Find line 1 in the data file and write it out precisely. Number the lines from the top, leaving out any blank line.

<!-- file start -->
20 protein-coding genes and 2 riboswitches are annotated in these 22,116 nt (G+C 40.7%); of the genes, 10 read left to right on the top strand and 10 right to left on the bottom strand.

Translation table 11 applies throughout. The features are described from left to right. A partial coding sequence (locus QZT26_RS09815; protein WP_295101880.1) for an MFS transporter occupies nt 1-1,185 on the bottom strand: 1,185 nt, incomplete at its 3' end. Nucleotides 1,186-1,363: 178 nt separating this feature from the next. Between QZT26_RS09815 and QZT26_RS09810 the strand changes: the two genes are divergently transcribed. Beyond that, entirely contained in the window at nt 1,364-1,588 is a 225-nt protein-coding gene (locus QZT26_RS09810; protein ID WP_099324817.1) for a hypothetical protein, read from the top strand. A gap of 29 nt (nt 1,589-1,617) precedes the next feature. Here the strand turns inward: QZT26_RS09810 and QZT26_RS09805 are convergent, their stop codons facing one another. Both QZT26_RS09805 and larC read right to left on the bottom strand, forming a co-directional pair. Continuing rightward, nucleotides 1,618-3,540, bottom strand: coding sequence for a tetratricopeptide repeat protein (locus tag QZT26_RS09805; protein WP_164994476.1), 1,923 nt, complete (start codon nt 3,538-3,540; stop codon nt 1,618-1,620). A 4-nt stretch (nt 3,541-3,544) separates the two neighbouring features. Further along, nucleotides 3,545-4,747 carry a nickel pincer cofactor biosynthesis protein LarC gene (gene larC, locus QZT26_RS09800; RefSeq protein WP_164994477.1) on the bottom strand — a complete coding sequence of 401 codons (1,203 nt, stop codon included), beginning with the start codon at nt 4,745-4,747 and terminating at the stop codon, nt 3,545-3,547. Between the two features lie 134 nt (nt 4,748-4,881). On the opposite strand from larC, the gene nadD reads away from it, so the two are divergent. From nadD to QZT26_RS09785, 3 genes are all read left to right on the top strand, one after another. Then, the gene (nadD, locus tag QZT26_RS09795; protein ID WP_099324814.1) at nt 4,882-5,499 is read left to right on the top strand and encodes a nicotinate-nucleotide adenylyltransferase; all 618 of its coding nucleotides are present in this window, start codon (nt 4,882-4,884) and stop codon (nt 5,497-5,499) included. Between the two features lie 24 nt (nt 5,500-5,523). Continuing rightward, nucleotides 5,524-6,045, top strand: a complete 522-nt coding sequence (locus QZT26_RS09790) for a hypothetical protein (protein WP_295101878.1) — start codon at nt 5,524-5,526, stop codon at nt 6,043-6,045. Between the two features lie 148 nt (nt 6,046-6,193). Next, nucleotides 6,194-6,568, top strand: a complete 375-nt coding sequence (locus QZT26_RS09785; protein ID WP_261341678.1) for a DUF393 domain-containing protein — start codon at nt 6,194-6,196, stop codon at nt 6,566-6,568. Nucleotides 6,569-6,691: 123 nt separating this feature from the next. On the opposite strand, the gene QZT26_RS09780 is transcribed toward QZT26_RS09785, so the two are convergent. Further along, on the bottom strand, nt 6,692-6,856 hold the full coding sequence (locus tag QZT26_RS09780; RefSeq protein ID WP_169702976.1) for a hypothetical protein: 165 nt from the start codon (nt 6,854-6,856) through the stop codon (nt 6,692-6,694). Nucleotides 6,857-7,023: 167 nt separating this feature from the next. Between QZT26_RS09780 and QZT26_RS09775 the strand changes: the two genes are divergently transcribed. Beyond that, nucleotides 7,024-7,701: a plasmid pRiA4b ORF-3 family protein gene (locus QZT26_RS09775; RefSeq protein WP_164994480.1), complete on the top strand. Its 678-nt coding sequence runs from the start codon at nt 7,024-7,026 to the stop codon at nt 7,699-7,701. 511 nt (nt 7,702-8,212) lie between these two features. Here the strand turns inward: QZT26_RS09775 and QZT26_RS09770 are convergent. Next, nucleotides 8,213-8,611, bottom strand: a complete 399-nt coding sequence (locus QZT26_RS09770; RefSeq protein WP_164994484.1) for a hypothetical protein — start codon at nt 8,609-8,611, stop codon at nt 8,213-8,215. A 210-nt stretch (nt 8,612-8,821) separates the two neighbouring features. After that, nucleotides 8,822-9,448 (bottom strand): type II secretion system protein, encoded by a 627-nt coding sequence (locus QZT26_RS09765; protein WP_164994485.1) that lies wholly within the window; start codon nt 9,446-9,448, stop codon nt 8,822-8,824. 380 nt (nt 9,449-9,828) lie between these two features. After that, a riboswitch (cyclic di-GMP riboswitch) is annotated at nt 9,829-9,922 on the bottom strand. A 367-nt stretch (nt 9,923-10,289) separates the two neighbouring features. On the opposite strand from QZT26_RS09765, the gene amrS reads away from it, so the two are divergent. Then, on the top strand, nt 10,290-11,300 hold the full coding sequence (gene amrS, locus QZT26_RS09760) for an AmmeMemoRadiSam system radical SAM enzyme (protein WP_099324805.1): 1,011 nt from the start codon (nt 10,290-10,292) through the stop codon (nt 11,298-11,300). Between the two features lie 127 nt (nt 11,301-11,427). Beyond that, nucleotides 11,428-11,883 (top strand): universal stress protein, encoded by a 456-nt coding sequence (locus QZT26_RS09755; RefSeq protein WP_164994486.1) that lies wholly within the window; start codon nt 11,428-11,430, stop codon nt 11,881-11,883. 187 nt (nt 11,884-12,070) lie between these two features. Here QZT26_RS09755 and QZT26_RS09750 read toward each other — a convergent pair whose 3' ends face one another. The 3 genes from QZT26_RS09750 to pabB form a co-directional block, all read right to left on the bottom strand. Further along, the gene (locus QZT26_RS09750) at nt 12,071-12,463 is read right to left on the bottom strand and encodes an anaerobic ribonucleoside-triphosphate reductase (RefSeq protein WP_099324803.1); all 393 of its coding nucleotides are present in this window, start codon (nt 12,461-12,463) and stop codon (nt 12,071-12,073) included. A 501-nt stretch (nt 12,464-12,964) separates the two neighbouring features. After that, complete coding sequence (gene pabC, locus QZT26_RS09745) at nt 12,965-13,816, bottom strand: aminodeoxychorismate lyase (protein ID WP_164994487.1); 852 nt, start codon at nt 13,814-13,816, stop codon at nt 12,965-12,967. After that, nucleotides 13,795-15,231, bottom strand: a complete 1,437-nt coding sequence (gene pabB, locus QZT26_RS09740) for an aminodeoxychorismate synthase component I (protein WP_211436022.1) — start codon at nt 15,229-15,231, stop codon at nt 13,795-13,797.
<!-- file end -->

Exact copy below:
20 protein-coding genes and 2 riboswitches are annotated in these 22,116 nt (G+C 40.7%); of the genes, 10 read left to right on the top strand and 10 right to left on the bottom strand.